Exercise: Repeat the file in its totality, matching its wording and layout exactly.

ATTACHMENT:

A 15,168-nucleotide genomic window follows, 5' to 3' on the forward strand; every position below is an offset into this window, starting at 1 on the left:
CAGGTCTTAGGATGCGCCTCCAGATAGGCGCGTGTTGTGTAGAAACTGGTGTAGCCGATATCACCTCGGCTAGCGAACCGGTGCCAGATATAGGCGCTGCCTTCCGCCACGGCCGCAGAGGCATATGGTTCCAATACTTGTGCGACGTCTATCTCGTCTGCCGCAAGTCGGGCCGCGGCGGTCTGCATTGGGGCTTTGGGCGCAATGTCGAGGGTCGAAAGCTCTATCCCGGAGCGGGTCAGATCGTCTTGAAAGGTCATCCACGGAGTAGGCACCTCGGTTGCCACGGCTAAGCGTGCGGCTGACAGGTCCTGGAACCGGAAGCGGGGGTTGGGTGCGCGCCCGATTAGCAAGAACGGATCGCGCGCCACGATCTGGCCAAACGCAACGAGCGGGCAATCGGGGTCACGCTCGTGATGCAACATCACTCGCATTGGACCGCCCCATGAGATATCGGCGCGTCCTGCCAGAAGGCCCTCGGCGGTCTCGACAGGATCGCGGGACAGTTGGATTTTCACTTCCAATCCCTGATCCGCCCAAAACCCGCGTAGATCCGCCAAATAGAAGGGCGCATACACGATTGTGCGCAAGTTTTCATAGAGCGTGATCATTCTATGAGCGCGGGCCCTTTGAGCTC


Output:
A 15,168-nucleotide genomic window follows, 5' to 3' on the forward strand; every position below is an offset into this window, starting at 1 on the left:
CAGGTCTTAGGATGCGCCTCCAGATAGGCGCGTGTTGTGTAGAAACTGGTGTAGCCGATATCACCTCGGCTAGCGAACCGGTGCCAGATATAGGCGCTGCCTTCCGCCACGGCCGCAGAGGCATATGGTTCCAATACTTGTGCGACGTCTATCTCGTCTGCCGCAAGTCGGGCCGCGGCGGTCTGCATTGGGGCTTTGGGCGCAATGTCGAGGGTCGAAAGCTCTATCCCGGAGCGGGTCAGATCGTCTTGAAAGGTCATCCACGGAGTAGGCACCTCGGTTGCCACGGCTAAGCGTGCGGCTGACAGGTCCTGGAACCGGAAGCGGGGGTTGGGTGCGCGCCCGATTAGCAAGAACGGATCGCGCGCCACGATCTGGCCAAACGCAACGAGCGGGCAATCGGGGTCACGCTCGTGATGCAACATCACTCGCATTGGACCGCCCCATGAGATATCGGCGCGTCCTGCCAGAAGGCCCTCGGCGGTCTCGACAGGATCGCGGGACAGTTGGATTTTCACTTCCAATCCCTGATCCGCCCAAAACCCGCGTAGATCCGCCAAATAGAAGGGCGCATACACGATTGTGCGCAAGTTTTCATAGAGCGTGATCATTCTATGAGCGCGGGCCCTTTGAGCTC